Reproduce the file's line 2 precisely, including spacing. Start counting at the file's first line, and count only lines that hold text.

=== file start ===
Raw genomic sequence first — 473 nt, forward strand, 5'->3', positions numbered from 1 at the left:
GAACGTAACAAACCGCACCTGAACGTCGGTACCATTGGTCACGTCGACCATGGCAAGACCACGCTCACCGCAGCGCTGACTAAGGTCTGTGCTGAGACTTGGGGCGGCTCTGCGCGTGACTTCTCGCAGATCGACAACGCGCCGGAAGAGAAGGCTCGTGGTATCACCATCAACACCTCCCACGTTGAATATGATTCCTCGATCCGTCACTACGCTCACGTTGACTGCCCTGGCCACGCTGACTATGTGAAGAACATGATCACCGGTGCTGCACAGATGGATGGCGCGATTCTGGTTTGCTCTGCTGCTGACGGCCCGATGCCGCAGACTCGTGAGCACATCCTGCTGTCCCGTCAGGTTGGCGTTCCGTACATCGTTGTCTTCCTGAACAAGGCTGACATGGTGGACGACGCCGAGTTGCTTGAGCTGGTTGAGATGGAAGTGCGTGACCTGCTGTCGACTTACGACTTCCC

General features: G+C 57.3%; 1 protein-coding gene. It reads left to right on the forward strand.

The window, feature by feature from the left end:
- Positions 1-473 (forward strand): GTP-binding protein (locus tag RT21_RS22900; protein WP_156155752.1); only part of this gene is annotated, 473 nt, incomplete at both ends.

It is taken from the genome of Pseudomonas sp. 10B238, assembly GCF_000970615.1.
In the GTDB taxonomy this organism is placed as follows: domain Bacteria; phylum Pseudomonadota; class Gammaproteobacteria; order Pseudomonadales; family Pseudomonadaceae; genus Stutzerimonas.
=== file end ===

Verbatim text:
GAACGTAACAAACCGCACCTGAACGTCGGTACCATTGGTCACGTCGACCATGGCAAGACCACGCTCACCGCAGCGCTGACTAAGGTCTGTGCTGAGACTTGGGGCGGCTCTGCGCGTGACTTCTCGCAGATCGACAACGCGCCGGAAGAGAAGGCTCGTGGTATCACCATCAACACCTCCCACGTTGAATATGATTCCTCGATCCGTCACTACGCTCACGTTGACTGCCCTGGCCACGCTGACTATGTGAAGAACATGATCACCGGTGCTGCACAGATGGATGGCGCGATTCTGGTTTGCTCTGCTGCTGACGGCCCGATGCCGCAGACTCGTGAGCACATCCTGCTGTCCCGTCAGGTTGGCGTTCCGTACATCGTTGTCTTCCTGAACAAGGCTGACATGGTGGACGACGCCGAGTTGCTTGAGCTGGTTGAGATGGAAGTGCGTGACCTGCTGTCGACTTACGACTTCCC